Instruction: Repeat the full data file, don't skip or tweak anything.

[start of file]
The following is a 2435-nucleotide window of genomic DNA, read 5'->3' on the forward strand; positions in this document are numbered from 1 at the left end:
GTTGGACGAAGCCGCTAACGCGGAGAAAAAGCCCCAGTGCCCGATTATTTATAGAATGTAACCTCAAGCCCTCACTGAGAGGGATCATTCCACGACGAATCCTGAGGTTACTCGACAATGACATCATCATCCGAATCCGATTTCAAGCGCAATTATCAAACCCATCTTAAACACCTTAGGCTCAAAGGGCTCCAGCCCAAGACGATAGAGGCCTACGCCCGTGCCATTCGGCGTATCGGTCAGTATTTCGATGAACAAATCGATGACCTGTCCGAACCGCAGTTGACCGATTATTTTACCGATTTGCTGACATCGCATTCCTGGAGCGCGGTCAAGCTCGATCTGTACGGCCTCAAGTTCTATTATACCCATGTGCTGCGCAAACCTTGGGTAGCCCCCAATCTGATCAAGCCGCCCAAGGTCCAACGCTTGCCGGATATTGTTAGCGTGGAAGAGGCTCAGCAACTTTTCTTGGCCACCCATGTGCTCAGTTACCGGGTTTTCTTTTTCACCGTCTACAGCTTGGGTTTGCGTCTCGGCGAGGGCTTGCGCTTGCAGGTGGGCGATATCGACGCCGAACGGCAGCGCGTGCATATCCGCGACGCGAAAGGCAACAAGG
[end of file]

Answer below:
The following is a 2435-nucleotide window of genomic DNA, read 5'->3' on the forward strand; positions in this document are numbered from 1 at the left end:
GTTGGACGAAGCCGCTAACGCGGAGAAAAAGCCCCAGTGCCCGATTATTTATAGAATGTAACCTCAAGCCCTCACTGAGAGGGATCATTCCACGACGAATCCTGAGGTTACTCGACAATGACATCATCATCCGAATCCGATTTCAAGCGCAATTATCAAACCCATCTTAAACACCTTAGGCTCAAAGGGCTCCAGCCCAAGACGATAGAGGCCTACGCCCGTGCCATTCGGCGTATCGGTCAGTATTTCGATGAACAAATCGATGACCTGTCCGAACCGCAGTTGACCGATTATTTTACCGATTTGCTGACATCGCATTCCTGGAGCGCGGTCAAGCTCGATCTGTACGGCCTCAAGTTCTATTATACCCATGTGCTGCGCAAACCTTGGGTAGCCCCCAATCTGATCAAGCCGCCCAAGGTCCAACGCTTGCCGGATATTGTTAGCGTGGAAGAGGCTCAGCAACTTTTCTTGGCCACCCATGTGCTCAGTTACCGGGTTTTCTTTTTCACCGTCTACAGCTTGGGTTTGCGTCTCGGCGAGGGCTTGCGCTTGCAGGTGGGCGATATCGACGCCGAACGGCAGCGCGTGCATATCCGCGACGCGAAAGGCAACAAGG